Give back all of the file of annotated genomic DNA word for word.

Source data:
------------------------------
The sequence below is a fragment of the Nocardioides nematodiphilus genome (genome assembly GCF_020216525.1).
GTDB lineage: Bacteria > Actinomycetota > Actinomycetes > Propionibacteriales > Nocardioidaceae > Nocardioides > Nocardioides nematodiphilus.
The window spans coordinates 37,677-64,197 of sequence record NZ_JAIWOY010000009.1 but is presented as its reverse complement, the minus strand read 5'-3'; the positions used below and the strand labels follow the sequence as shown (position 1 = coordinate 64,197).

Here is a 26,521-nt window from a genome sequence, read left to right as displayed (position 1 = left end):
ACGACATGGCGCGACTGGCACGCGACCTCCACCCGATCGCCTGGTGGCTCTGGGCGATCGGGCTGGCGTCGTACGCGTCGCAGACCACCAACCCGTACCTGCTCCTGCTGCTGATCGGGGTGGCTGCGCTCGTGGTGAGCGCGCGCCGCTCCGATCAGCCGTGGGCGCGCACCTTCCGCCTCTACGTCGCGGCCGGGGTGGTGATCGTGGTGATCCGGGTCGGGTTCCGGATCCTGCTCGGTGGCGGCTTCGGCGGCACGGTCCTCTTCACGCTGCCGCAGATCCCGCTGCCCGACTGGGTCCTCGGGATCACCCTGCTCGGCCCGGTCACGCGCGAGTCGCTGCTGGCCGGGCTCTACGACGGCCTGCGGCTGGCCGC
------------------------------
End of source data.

The sequence below is a fragment of the Nocardioides nematodiphilus genome (genome assembly GCF_020216525.1).
GTDB lineage: Bacteria > Actinomycetota > Actinomycetes > Propionibacteriales > Nocardioidaceae > Nocardioides > Nocardioides nematodiphilus.
The window spans coordinates 37,677-64,197 of sequence record NZ_JAIWOY010000009.1 but is presented as its reverse complement, the minus strand read 5'-3'; the positions used below and the strand labels follow the sequence as shown (position 1 = coordinate 64,197).

Here is a 26,521-nt window from a genome sequence, read left to right as displayed (position 1 = left end):
ACGACATGGCGCGACTGGCACGCGACCTCCACCCGATCGCCTGGTGGCTCTGGGCGATCGGGCTGGCGTCGTACGCGTCGCAGACCACCAACCCGTACCTGCTCCTGCTGCTGATCGGGGTGGCTGCGCTCGTGGTGAGCGCGCGCCGCTCCGATCAGCCGTGGGCGCGCACCTTCCGCCTCTACGTCGCGGCCGGGGTGGTGATCGTGGTGATCCGGGTCGGGTTCCGGATCCTGCTCGGTGGCGGCTTCGGCGGCACGGTCCTCTTCACGCTGCCGCAGATCCCGCTGCCCGACTGGGTCCTCGGGATCACCCTGCTCGGCCCGGTCACGCGCGAGTCGCTGCTGGCCGGGCTCTACGACGGCCTGCGGCTGGCCGC